Tonight’s programme was a feast of British music, with a Britten flavour, played by the strings of the Academy of St Martin in the Fields, joined by virtuosic viola player Lawrence Power, whose prowess is bringing this much-neglected solo instrument into its own.

Lawrence Power © Jack Liebeck
Lawrence Power
© Jack Liebeck

We started with the beautiful Introduction and Allegro for string quartet and string orchestra, written by Edward Elgar in 1905. The solo roles were taken by the leaders of the respective sections, who remained seated within the orchestra, making for some beautiful moments in which the solo lines wound their way around the luscious orchestral sound, sometimes blending with, then appearing as if by magic out of the rich texture. The beauty of the Academy is that they work without a conductor, meaning that every player takes responsibility for the musical interpretation in a very soloistic way. The soaring Welsh folk tune that takes the second theme of the opening section was broadly and boldly played, while the intricate fugal section was neat and well phrased.

Lawrence Power then took centre stage for the Lachrymae, the only piece for solo viola that Britten wrote, despite being a skilled player himself. A series of variations based on Dowland’s Come, Heavy Sleep, the haunting opening makes use of the eerie sound of string harmonics, and is distinctively more atonal than many of Britten’s works. Power is an incredibly expressive player, with dramatic and powerful body language, which suited the piece and meant that the Academy were perfect accompanists – allowing a beautiful freedom and expressivity within the solo line while always being completely in sync with the soloist. Beautiful arching phrases and wild semiquavers were interspersed with beautifully placed accompanying chords, and Power took the rich sumptuous alto line when the original Dowland theme appeared at the end of the journey.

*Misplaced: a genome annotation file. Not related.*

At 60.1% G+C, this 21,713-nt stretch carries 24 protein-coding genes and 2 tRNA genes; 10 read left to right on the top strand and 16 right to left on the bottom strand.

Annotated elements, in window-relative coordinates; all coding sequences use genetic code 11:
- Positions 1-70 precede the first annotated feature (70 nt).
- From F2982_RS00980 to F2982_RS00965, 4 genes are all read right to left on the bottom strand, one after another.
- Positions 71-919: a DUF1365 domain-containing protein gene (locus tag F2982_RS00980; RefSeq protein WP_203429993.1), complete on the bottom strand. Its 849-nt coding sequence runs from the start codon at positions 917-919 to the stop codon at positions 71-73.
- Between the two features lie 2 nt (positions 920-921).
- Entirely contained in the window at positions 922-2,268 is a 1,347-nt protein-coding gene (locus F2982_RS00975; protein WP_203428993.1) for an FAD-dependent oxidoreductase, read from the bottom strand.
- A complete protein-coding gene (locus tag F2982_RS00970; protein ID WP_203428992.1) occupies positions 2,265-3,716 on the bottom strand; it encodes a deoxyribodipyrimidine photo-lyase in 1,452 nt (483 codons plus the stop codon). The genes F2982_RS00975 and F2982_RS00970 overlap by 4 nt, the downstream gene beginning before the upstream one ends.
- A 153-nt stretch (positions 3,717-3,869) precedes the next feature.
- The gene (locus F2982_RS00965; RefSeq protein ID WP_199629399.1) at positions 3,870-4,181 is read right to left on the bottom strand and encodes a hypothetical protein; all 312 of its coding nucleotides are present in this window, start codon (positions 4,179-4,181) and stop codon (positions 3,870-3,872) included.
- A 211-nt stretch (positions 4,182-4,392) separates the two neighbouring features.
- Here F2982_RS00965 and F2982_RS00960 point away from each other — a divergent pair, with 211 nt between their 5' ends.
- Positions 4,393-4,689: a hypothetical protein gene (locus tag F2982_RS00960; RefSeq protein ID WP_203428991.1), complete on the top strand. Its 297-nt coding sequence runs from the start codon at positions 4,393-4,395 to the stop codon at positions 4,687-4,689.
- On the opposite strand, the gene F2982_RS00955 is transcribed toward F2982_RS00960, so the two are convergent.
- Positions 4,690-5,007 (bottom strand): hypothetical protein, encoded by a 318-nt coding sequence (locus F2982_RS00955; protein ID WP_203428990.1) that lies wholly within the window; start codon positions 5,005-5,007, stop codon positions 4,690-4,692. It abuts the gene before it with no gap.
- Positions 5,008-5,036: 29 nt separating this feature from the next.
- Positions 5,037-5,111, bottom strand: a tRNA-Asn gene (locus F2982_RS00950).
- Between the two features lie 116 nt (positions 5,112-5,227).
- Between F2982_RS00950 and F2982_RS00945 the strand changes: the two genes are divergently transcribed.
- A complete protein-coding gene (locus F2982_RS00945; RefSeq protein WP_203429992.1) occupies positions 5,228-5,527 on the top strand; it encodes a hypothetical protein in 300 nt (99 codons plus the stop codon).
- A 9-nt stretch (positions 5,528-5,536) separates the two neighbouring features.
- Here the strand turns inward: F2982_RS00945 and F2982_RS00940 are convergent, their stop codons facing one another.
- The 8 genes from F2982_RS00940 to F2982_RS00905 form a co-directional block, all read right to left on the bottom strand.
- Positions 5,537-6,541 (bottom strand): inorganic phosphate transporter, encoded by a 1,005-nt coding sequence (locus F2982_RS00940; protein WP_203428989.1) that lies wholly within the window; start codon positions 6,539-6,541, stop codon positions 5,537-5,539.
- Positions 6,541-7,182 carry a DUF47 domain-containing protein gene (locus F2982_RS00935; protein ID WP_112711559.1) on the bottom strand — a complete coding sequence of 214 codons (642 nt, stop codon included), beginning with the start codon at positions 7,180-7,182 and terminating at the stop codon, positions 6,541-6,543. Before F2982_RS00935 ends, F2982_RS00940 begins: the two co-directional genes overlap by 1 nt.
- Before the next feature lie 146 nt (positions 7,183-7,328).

This was followed by another set of variations involving Britten, this time inspired by his Frank Bridge variations: Variations of a Theme of Benjamin Britten was composed by a former member of the Academy, Sally Beamish. The dramatic unison of the introduction led us into a whirlwind of stylistically contrasting variations, each with their individual quirky characteristics. The strange syncopated Waltz contrasted with the rich and romantic Requiem and the sombre Paean theme in the basses, and made use of the unique soloistic setup of the Academy, with every player having a starring role, utilising the virtuosity of the group.

We began the second half with the distinctive Cantus in Memoriam Benjamin Britten by Estonian minimalist composer Arvo Pärt. Using the harmonics of the tolling of the tubular bell, the gradually mutating theme builds to an enormous crescendo in which the still regularly tolling bell is almost lost in the full string texture. The depth and sonority of the orchestra was mesmerising and led us beautifully into the final work of the evening: Britten’s Variations on a Theme of Frank Bridge. Bridge was one of Britten’s teachers at a young age and a great influence on his creative growth throughout his early years. Utilising the full technical ability of the string orchestra, we are whisked through a dramatic introduction, theme and eleven variations, all of which are distinctive, dramatic, quirky and extremely humorous (and one point the upper strings start strumming their instruments like guitars). The vigour and life of the Academy’s rendition was fabulous and brought the evening to a dazzling close.